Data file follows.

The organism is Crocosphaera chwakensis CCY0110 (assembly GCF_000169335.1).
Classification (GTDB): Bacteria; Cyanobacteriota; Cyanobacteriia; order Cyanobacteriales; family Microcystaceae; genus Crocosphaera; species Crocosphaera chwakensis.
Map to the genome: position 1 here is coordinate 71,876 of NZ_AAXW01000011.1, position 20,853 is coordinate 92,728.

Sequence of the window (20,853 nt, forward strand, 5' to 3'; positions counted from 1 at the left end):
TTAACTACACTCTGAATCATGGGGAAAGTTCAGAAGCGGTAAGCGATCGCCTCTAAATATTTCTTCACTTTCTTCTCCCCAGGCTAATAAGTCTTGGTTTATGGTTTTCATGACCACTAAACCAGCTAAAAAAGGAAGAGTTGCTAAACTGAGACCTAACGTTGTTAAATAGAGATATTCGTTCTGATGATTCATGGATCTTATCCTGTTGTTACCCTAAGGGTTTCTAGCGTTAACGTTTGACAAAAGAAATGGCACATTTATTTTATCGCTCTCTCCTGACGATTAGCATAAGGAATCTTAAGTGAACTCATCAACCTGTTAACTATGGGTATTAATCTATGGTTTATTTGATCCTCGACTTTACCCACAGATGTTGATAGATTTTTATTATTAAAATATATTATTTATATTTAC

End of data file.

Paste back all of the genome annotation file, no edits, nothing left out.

The organism is Crocosphaera chwakensis CCY0110 (assembly GCF_000169335.1).
Classification (GTDB): Bacteria; Cyanobacteriota; Cyanobacteriia; order Cyanobacteriales; family Microcystaceae; genus Crocosphaera; species Crocosphaera chwakensis.
Map to the genome: position 1 here is coordinate 71,876 of NZ_AAXW01000011.1, position 20,853 is coordinate 92,728.

Sequence of the window (20,853 nt, forward strand, 5' to 3'; positions counted from 1 at the left end):
TTAACTACACTCTGAATCATGGGGAAAGTTCAGAAGCGGTAAGCGATCGCCTCTAAATATTTCTTCACTTTCTTCTCCCCAGGCTAATAAGTCTTGGTTTATGGTTTTCATGACCACTAAACCAGCTAAAAAAGGAAGAGTTGCTAAACTGAGACCTAACGTTGTTAAATAGAGATATTCGTTCTGATGATTCATGGATCTTATCCTGTTGTTACCCTAAGGGTTTCTAGCGTTAACGTTTGACAAAAGAAATGGCACATTTATTTTATCGCTCTCTCCTGACGATTAGCATAAGGAATCTTAAGTGAACTCATCAACCTGTTAACTATGGGTATTAATCTATGGTTTATTTGATCCTCGACTTTACCCACAGATGTTGATAGATTTTTATTATTAAAATATATTATTTATATTTAC